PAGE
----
1. Seizures

    2. Stroke

    3. Pulmonary embolism

    4. Cor pulmonale

    5. Kidney damage

    6. Enlarged spleen

    7. Dissociated abscesses

    8. Tender spleen

    9. Janeway lesions

    10. Petechiae

    11. Osler nodes

    12. Hematuria


3. Systematic approach to cardiovascular symptoms

3.1. Approach to chest pain in the emergency department

Chest pain is one of the most common symptoms which patients present with in the emergency department. The wide range of differentials and the severity of the consequences of missing serious causes of chest pain and fear of litigation put pressure on physicians to request a wide range of investigations to discharge the patient safely. The lack of confidence in decision-making and unnecessary referrals to other subspecialties are the reasons for delayed disposition, thus adding to the length of stay in the emergency department. In this section we will discuss in detail the common differentials of chest pain in the emergency department and how to investigate and dispose each patient timely and appropriately.

3.1.1. Differential diagnosis of atraumatic chest pain

Chest pain is a symptom which could be due to a very serious underlying condition that may be life threatening, or it may be due to very benign condition [2, 3]. Here is the list of conditions which needs to be considered in patients presenting with chest pain [2] Table 1.

Critical diagnosis Emergent diagnosis
  1. Acute MI

  2. Acute Coronary Ischemia

  3. Aortic Dissection

  4. Cardiac Tamponade

  1. Tension Pneumothorax

  2. Pulmonary Embolism

  1. Boerhaave (Esophageal Rupture)

  1. Unstable Angina

  2. Coronary Spasm

  3. Prinzemetal Angina

  4. Cocaine induced Pericarditis/Myocarditis

  1. Mediastinitis

  2. Pneumothorax

  1. Mallory Weiss

  2. Cholecystitis

  3. Pancreatitis

Non-emergent diagnosis
  1. Mitral Valve Prolapse

  2. Valvular Heart Diseases

  3. Aortic stenosis

  4. Hypertrophic cardiomyopathy

  1. Pneumonia

  2. Pleurisy

  3. Tumor

  4. Pneumomediastinum

  1. Esophageal spasm

  2. Esophageal Reflux

  3. Peptic ulcer disease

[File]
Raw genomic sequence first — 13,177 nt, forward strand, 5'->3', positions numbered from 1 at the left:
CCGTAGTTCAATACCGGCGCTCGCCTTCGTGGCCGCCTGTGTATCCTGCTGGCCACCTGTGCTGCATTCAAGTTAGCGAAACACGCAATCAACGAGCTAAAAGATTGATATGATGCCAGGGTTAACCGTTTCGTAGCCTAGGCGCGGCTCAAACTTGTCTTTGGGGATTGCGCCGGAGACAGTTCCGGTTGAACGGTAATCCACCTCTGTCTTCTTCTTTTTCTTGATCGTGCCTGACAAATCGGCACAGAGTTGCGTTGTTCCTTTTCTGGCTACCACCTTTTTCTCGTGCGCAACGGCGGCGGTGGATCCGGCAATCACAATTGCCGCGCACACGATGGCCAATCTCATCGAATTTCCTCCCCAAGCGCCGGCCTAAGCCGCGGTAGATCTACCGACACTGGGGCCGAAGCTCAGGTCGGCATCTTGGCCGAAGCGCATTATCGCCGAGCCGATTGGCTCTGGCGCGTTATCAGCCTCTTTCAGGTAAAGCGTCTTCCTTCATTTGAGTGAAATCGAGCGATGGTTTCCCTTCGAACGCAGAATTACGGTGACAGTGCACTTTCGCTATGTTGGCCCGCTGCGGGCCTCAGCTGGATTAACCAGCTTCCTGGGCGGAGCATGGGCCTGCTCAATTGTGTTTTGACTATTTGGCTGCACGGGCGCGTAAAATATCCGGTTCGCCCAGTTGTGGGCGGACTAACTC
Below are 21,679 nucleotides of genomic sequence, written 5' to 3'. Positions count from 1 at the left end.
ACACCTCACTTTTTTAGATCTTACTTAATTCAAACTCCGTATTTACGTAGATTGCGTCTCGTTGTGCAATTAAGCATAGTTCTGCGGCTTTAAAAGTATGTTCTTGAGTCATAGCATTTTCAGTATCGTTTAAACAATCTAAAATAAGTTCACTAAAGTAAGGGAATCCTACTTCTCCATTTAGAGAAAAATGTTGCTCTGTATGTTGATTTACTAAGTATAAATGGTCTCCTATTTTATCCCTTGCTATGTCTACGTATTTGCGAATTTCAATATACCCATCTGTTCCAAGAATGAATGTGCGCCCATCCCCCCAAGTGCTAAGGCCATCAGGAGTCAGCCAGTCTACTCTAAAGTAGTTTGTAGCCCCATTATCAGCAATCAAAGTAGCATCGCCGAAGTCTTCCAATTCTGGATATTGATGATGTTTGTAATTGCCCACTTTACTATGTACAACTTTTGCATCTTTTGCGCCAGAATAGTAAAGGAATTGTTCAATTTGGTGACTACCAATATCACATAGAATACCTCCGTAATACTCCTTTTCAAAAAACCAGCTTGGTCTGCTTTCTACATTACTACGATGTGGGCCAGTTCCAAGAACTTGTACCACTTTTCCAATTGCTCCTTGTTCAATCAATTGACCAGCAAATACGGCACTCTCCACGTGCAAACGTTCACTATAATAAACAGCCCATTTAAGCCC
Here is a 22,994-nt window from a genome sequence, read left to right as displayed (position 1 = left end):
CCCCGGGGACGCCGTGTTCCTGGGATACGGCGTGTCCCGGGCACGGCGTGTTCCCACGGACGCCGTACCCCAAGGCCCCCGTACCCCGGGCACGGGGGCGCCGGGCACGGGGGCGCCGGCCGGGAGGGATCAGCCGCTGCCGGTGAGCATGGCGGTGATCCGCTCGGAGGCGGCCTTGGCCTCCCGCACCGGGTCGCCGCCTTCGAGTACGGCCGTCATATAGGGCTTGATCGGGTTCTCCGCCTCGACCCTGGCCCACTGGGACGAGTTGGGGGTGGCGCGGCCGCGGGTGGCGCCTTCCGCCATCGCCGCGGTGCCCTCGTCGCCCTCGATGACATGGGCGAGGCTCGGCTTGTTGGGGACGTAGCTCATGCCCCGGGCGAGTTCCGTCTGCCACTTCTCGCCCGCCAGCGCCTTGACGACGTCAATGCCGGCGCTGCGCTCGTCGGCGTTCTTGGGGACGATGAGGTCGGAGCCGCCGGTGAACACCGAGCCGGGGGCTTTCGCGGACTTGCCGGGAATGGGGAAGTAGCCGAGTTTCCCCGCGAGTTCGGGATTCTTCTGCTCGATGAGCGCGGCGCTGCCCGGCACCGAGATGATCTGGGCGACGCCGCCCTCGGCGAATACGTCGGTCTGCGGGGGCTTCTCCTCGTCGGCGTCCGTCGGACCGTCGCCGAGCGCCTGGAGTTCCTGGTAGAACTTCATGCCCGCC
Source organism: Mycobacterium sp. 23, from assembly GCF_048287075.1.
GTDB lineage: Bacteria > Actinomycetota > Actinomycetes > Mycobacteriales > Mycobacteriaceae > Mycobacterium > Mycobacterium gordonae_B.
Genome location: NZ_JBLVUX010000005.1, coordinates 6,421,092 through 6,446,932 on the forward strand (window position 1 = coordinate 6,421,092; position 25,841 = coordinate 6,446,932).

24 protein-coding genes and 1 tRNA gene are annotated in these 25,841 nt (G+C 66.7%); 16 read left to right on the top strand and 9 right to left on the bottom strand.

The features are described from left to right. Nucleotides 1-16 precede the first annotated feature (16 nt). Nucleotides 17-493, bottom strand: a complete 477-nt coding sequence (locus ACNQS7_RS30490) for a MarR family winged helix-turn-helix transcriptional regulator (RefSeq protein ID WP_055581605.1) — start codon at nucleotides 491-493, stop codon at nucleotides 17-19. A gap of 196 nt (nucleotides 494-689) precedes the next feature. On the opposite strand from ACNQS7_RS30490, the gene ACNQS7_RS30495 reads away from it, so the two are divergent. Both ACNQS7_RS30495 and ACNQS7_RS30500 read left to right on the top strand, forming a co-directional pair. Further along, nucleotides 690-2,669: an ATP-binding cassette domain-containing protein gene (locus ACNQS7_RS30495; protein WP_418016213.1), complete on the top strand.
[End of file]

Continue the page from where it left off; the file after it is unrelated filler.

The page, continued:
4. Biliary Colic

  1. Muscle strain

  2. Rib Fracture

  3. Arthritis

  4. Costochondritis

  5. Tumor

  6. Non-Specific pain

  1. Spinal Root Compression

  2. Thoracic outlet

  3. Herpes Zoster

  4. Post herpetic neuralgia

Table 1.

Differential diagnosis of atraumatic chest pain.

3.1.2. History taking

The most important key to diagnose serious medical conditions in the emergency department is the accurate history and examination. While taking history, all the important question should be asked which may help in ruling in or out the important differentials. The important questions to be asked while taking history are:

  1. Onset of pain: Sudden onset of severe chest pain may indicate conditions like pneumothorax or aortic dissection. Pain associated with meals may indicate gastrointestinal cause. Cardiac chest pain may occur with exertion or even at rest without any physical activity.

  2. Character of pain: The character of pain may give some clue about the underlying condition although a large number of patients with ischemic cause may have non-specific chest pain which may mimic other conditions like dyspepsia. Patients with burning type of chest pain or indigestion may give the impression of gastrointestinal cause but it may be due to cardiac ischemia explaining visceral etiology of pain. Patients with ischemic cardiac disease may have crushing or squeezing chest pain or pressure-like symptoms. Aortic dissection may induce tearing chest pain which migrate from front to back or back to front. Sharp stabbing pain which may increase with breathing may be due to either musculoskeletal cause or pulmonary cause.

  3. Severity of pain: The severity of pain may not be linked to severity of underlying diagnosis. Sometimes, peptic ulcer disease may present with a severe type of chest pain mimicking cardiac pain. Patients with ischemic heart disease may present with very vague or mild symptoms. Patients with dissection of aorta may present with severe tearing chest pain.

  4. Duration of pain: Pain which is for few days with no change in character is unlikely to be due to cardiac ischemia. Anginal pain is usually less than 30 min in duration whereas pain of myocardial infarction (MI) stays more than 30 min. Pain which stays from few seconds to minutes is unlikely to be cardiac in origin.

  5. Associated symptoms: Cardiac chest pain may have associated symptoms like breathlessness, cough, palpitation, sweating and loss of energy and asthenia. Pulmonary embolism or pneumothorax may also present with chest pain, breathlessness and sweating, thus mimicking ischemic cardiac pain. Patients may have a fainting episode or syncope and near syncope before the onset of symptoms. Patients may present with some secondary conditions like road traffic accident or altered sensorium due to the underlying cardiac insult. Nausea and vomiting may be seen with cardiovascular and gastrointestinal causes of chest pain.

  6. Radiation of pain: Pain in the chest which radiates to the back may indicate aortic dissection or gastrointestinal causes like perforation, pancreatitis and posterior peptic ulcer. Cardiac chest pain may radiate to the neck, jaw and arm.